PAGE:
Literary Pleasure (ENGL40010)
HonoursPoints: 12.5Not available in 2022
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This subject examines the uses and abuses of literary pleasure, considering it as a category of analysis that develops from the eighteenth century with the emergence of literature as an institution and disciplinary formation. Through a series of literary, theoretical and critical readings, students analyse the singularity of literary pleasure, whilst engaging it in its institutional, economic, social, affective and corporeal locations. The subject introduces students to current debates in literary aesthetics that engage the fraught relations between pleasure and value. Students trace these debates historically, moving from Edmund Burke's vocabulary of aesthetic affect, Kant's "castrated hedonism", and eighteenth-century writings on the dangerous pleasures of novel-reading, through nineteenth-century art-for-art's-sake theories, utilitarianism and late Victorian 'New Hedonism', to Marxist and social practice accounts of literary value, and contemporary queer theory. Many influential theories have been notoriously unable to account for the specific forms and values of literary pleasure: asking why is a key focus of the subject.
Intended learning outcomes
On successful completion of this subject, students should have:
- an understanding of the category of literary pleasure as it has developed since the eighteenth century;
- an understanding of current debates in literary aesthetics that engage the relations between pleasure and value; and
- a familiarity with a range of literary-critical, cultural-historical and theoretical approaches to the category of literary pleasure.
At the completion of this subject, students should gain generic skills in:
- research through competent use of library, and other (including online) information sources; through the successful definition of areas of inquiry and methods of research;
- critical thinking and analysis through use of recommended reading, essay writing and tutorial discussion; through the questioning of accepted wisdom and the ability to shape and strengthen persuasive judgments and arguments; through attention to detail in reading material; and through openness to new ideas and the development of critical self-awareness;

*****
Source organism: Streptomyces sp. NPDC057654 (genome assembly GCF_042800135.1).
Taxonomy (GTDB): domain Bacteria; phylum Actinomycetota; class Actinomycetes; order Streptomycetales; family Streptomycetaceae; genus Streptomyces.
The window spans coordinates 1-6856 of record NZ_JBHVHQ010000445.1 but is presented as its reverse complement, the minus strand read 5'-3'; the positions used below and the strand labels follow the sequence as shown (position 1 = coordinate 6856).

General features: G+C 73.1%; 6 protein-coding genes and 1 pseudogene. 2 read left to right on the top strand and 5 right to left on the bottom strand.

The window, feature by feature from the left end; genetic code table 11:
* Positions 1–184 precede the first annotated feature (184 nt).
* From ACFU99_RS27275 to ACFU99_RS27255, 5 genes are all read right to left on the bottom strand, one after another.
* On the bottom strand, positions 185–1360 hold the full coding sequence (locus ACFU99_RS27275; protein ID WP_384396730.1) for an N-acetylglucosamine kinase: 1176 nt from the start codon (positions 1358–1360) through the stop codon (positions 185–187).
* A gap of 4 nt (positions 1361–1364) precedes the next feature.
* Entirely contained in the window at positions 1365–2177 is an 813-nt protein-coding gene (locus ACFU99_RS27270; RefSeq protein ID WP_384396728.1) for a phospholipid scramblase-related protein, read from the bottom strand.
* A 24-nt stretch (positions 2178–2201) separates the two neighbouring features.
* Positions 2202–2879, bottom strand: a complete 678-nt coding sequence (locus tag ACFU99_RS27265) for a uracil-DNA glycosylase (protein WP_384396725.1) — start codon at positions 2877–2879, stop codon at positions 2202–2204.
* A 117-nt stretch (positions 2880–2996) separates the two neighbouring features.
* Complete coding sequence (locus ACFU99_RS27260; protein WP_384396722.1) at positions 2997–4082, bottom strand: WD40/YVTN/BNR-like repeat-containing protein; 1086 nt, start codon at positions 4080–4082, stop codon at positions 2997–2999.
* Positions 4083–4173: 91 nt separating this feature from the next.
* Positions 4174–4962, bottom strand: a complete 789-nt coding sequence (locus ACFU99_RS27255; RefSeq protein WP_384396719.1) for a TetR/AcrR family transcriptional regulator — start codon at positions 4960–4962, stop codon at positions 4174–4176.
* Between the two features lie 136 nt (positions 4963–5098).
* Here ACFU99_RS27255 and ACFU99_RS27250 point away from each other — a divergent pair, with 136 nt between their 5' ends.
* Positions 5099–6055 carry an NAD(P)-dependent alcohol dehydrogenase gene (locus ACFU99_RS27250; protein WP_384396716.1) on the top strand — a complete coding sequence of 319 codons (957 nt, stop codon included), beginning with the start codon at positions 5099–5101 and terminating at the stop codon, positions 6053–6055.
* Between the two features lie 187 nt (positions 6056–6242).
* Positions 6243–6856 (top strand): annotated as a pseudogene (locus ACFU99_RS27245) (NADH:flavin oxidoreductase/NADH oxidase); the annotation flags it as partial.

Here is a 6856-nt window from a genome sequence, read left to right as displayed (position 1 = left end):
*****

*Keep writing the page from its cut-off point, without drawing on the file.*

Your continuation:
- theoretical thinking through use of recommended reading, essay writing and tutorial discussion; through a productive engagement with relevant methodologies and paradigms in literary studies and the broader humanities;
- creative thinking through essay writing and tutorial discussion; through the innovative conceptualising of problems and an appreciation of the role of creativity in critical analysis;
- social, ethical and cultural understanding through use of recommended reading, essay writing and tutorial discussion; through the social contextualisation of arguments and judgments; through adaptations of knowledge to new situations and openness to new ideas; through the development of critical self-awareness in relation to an understanding of other cultures and practices;
- intelligent and effective communication of knowledge and ideas through essay preparation, planning and writing as well as tutorial discussion; through effective dissemination of ideas from recommended reading and other relevant information sources; through clear definition of areas of inquiry and methods of research. through confidence to express ideas in public forums; and
- time management and planning through the successful organization of workloads. through disciplined self-direction and the ability to meet deadlines.
Last updated: 12 November 2022